Comment: All at sea?

The fall in oil prices may not be as catastrophic for offshore firms as many predict

Robert Blundell
Robert Blundell

Recent news from the Middle East following the rapid decline in oil prices is generally bad. Reports abound that there is “severe cooling” in the market – some anticipating a 2008-style collapse.

Other doom-mongers anticipate expat departures from the GCC in droves as the combined effects of a drop-off in projects, regional political uncertainty, and soaring inflationary costs take their toll on construction work.

However, while these are undoubtedly considerations, there are still positive factors in the regional economy which suggest, in the offshore industry at least, that projects are still proceeding.

The cost of oil is a factor in deciding whether a project is commercially viable or not, but there is only so far it can fall. Headlines of “60% drop in six months” have shock value when the drop is over $50 a barrel, but less so when the daily changes are much lower. The feeling is that the market is slowly now approaching the bottom and current market rates are lower than marginal cost of production (including the capital expenditure for the original investment).

Prices will eventually need to rise at least to cover these costs, and they will do once the surplus production on the market becomes more closely aligned to demand. This will provide certainty.

Saudi Arabia has recently announced that it has no intention of changing its current strategy and will continue to produce at the high rates seen recently. This retains a degree of buoyancy in the KSA construction sector, but we also see a move of offshore oil support vessels and equipment to work in the more resilient local markets for gas production, such as in Qatar.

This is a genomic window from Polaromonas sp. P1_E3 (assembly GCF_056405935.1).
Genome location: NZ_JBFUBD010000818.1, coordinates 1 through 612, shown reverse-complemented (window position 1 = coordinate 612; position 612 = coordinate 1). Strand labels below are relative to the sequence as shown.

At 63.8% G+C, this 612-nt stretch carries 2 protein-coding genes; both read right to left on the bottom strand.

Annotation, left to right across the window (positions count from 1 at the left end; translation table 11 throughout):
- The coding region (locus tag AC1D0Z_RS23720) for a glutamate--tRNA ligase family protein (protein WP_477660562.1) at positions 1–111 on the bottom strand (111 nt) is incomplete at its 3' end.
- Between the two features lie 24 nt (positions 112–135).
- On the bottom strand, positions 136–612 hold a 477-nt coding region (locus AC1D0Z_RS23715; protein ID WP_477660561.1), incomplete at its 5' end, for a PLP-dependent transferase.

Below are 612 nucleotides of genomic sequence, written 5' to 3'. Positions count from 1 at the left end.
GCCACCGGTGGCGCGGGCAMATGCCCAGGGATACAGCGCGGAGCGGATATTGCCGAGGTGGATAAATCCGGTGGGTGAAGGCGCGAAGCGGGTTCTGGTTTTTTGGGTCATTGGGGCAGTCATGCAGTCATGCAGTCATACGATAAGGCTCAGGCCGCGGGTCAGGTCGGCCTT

Oil projects take time to execute – companies seeking to let contracts are still thinking about the price when the oil comes online, not the market price at today’s rates.

While recovery to levels over $100 a barrel is not anticipated in the next year or so, the prices are likely to be increased by the time any new projects are eventually brought online. We should not forget that fuel costs are also a significant aspect of any construction work, so the depression in prices has made new projects potentially cheaper to carry out.

Many players who slowed or stopped new projects in previous downturns learnt to their cost that once the market picks up (and the oil market tends to pick up quite aggressively) supply will have significant lag on demand, further exacerbating costs.

Away from the volatility of assessing the strength of the construction market purely through the spyglass of oil prices, the sector also has some optimistic tales to tell. General shortages in the availability of specialist vessels and equipment continues to keep margins for offshore contractors.

The smell of an upturn in the market over the next few months has also piqued the curiosity of private equity funds keen to look for offshore companies with strong underlying order books.

Companies operating in the sector are also undertaking refinancing activities, in anticipation of growing order books.

We anticipate that governments in the Middle East, keen to stimulate the import of foreign capital, will also be looking to adjustments in their investment regimes to further enhance the market.

About the author:
Robert Blundell is a partner at law firm Holman Fenwick Willan Middle East

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